A few months ago, I bought a car – my first new car, and it was a model I’ve wanted for years. I was also recommended to the best Auto Accident Chiropractor in Richardson TX in case something happened. I went to the dealership and although I made sure I didn’t get ripped off, I didn’t really care very much about saving money (I did end up getting a good deal, but that’s not important). I drove that beauty home, hardly believing I finally had this car… then my wife saw it.
Let’s just say she didn’t share my level of enthusiasm. She knew I was getting the car, but her concerns were far different from mine. “What’s the gas mileage?” and “I hope this doesn’t jack up our insurance” were the first questions she asked. Personally, I didn’t give a rodent’s hind parts about either one – I was focused on the benefits of the car: it’s a comfortable, fast and beautiful piece of modern machinery – while she was focused on features like gas mileage and cost savings.
One car, two totally different ways of justifying an expense. And neither is necessarily wrong, but depending on what you’re selling, one can be more effective than the other.
In the case of me and my 2016 Dodge Charger, I wanted benefits. If I was looking for fuel efficiency or super high safety ratings, I would’ve probably come home with something different. My wife drives a Jetta – compact, fuel-efficient and build like a tank. That’s what she wants out of a car, and she’s happy with it.
With your business, do you know if you’re selling benefits or features? An easy way to tell is by finding out where your service or product fits in the chart below.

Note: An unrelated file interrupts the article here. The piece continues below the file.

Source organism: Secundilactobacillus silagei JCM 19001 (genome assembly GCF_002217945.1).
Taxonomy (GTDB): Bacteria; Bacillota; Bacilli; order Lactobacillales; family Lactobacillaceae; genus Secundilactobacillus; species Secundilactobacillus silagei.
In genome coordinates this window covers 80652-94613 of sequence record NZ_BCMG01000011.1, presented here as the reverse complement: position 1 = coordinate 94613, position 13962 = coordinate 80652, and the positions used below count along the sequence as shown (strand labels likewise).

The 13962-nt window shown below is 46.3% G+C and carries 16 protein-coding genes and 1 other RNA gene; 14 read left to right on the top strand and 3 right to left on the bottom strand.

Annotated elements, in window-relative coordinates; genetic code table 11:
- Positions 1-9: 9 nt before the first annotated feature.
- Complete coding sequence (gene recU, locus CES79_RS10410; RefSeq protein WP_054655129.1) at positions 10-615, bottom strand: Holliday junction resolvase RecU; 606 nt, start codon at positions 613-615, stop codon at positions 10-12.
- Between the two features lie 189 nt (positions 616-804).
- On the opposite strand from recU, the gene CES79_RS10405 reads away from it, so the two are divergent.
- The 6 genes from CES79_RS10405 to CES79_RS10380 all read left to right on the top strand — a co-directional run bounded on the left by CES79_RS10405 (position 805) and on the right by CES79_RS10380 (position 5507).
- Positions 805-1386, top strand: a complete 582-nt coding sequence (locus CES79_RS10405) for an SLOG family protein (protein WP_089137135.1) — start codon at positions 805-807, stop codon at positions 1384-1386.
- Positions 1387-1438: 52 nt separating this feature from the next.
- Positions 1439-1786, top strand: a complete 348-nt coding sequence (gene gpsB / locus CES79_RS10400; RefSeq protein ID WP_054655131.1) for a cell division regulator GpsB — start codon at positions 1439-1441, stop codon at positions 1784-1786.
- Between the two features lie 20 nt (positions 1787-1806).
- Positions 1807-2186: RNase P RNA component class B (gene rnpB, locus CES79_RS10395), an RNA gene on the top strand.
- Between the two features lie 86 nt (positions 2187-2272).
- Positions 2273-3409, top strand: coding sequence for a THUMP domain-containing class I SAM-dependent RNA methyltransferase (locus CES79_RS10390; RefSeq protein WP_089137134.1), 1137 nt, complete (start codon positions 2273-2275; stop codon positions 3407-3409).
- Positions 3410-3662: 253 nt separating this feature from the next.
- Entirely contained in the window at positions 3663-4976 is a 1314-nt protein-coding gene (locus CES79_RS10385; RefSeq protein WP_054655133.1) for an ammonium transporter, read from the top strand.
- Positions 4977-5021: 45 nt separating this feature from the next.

If you’re in the rational section, then your product is specifically intended to provide utility. The trick to increasing market share and charging a premium is by increasing the number of features. On the other hand, if your business targets the emotional side of customers, you need to focus on benefits. The more benefits you have that others don’t, the more you can charge.
To be clear, features are the logical reasons to buy a product or service, while benefits are the anticipated emotional gratification for making a purchase. While it can be tempting to try and do both at the same time, your customer is often interested in only one or the other. Dodge doesn’t waste time with making a logical argument in selling Chargers, just like GE doesn’t waste time telling you how awesome you’re going to feel by using their light bulbs.
Keep this in mind when writing your website, creating a brochure or telling others about your business. Here’s an example using our business:
Feature-focused messaging: “Imagine utilizes a proprietary methodology and design philosophy, and leverages multiple online tools to help businesses achieve or exceed their marketing objectives. We create strategy, benchmarks and deliverables that allow our clients to quickly maximize ROI.”
For a manufacturer of auto parts, something literal or technical like this may work. For us, it sucks. Now let’s try using benefits.
Benefit-focused messaging: “Working with Imagine allows you to know exactly where your customers are and where they look for you, so you can get the right message to them at the right time. Instead of spending time wondering what areas of your marketing are generating ROI, your hours are freed up to focus on serving your customers.”
This works for us. We want our clients to know we realize that results – as well as their time – are important.
By determining whether you’re a features-focused or benefits-focused business, you can say more with less and grab the attention of your ideal customer. How will you change your messaging?